Adoption of the Initial Decision would establish a policy that would likely result in adverse utility behavior. Portland General is not the only utility that sells excess power into the wholesale market. In fact, nearly all utilities sell excess power, which often ends up out of the state. If the Initial Decision was adopted, utilities would have an incentive to sell their excess power within the state, often times at lower prices. The Commission should not adopt a policy that creates an incentive for utilities to sell their excess power within the state, which may not be the most effective location for the utility that needs power (or at prices most beneficial to customers), especially in this situation where all the parties agree that the OPUC has adequate regulatory oversight of Portland General to protect Oregon customers. Clearly, creating an incentive for such behavior would negatively affect both the customers who receive the benefit of the excess power sales netted against the utilities' power costs and those customers in areas that have a need for the excess power.

The Initial Decision creates a policy with additional negative implications in relation to Portland General's situation. Portland General's load contains power from thermal resources. When Portland General is given the opportunity to purchase less expensive hydroelectric power, it can then sell that excess thermal power into the wholesale market, resulting in a benefit to Oregon retail customers. If the Commission, however, creates a policy with disincentives for Portland General to sell excess power out-of-state by subjecting it to Commission regulation, Portland General may decide not to purchase the less expensive hydroelectric power and, instead, serve its native load with its higher cost thermal resources. The Commission should not adopt a policy that creates incentives for Portland General and other utilities to pursue behavior adverse to its retail customers, especially when no parties question the OPUC ability to adequately and effectively protect all of Portland General's retail customers.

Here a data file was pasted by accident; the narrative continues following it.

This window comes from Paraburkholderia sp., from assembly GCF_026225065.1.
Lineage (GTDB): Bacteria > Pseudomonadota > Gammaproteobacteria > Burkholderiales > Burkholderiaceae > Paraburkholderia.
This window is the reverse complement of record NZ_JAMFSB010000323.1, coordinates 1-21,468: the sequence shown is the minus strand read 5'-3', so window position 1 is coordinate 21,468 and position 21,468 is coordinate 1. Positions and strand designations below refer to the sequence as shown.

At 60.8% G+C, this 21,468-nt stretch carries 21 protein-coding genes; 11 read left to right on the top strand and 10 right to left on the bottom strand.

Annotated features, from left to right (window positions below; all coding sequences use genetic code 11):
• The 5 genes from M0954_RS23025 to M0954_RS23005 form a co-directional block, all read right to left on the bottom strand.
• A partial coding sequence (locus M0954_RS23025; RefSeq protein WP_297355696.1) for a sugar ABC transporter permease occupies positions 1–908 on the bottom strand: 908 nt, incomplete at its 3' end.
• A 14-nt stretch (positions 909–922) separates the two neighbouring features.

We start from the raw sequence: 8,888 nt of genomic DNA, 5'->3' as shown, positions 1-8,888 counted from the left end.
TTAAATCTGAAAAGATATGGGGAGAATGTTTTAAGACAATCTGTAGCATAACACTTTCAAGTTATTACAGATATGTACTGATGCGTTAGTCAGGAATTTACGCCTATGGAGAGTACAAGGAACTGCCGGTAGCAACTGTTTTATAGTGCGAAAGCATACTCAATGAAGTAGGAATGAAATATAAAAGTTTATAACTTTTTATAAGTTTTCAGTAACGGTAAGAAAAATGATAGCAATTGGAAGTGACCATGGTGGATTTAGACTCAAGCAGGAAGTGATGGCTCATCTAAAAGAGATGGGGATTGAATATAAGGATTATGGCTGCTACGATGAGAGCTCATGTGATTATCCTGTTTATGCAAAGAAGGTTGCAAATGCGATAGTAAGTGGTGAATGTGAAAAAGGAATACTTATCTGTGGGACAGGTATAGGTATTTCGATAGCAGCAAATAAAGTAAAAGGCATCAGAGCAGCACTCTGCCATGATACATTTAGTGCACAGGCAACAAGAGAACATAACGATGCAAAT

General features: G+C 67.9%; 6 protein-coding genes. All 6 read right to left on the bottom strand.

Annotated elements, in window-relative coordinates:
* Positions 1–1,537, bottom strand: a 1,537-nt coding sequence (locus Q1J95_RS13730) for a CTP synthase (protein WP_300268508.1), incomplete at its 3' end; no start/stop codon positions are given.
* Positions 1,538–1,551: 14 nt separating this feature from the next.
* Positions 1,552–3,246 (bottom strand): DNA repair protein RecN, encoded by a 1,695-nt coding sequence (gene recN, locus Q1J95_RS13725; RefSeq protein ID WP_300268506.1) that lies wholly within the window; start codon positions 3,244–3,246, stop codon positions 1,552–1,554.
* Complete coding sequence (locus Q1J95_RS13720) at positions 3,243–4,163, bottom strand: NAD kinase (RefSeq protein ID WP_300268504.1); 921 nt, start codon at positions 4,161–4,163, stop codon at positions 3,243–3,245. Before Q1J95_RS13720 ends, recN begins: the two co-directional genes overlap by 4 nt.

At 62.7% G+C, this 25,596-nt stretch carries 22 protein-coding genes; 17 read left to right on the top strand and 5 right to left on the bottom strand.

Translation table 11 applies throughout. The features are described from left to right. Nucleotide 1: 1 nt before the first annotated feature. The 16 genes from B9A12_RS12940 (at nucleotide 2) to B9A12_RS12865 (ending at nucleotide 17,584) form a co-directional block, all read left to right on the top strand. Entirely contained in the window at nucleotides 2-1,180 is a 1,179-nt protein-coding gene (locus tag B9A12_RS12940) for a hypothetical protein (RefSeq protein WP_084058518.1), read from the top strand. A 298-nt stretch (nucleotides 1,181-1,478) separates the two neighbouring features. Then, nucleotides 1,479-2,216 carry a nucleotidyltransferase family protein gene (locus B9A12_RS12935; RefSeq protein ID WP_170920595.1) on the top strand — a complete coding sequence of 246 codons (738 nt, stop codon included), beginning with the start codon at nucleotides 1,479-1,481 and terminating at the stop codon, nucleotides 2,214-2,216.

The Initial Decision unnecessarily and incorrectly creates a policy that negatively affects Portland General, and other exempt holding companies, while also creating the potential for adverse utility behavior. The Commission should carefully review establishing such a policy, especially when no party to this proceeding questioned that the OPUC adequately and effectively regulates Portland General's activities.

Wherefore, for the foregoing reasons, the OPUC respectfully requests that the Commission grant this petition for review.

DATED this _____ day of February 2003.

Respectfully submitted,

Attorney General

Jason W. Jones, #00059
Assistant Attorney General
Of Attorneys for the Public Utility Commission of Oregon


1 Rule 411 of the Commission's Rules of Practice, 17 C.F.R. § 201.411, provides that the Commission may grant a petition when upon a reasonable showing that prejudicial error was committed in the conduct of the proceeding, the decision embodies a finding or conclusion of material fact that is clearly erroneous, or a conclusion of law that is clearly erroneous, or an exercise of discretion or decision of law or policy that is important.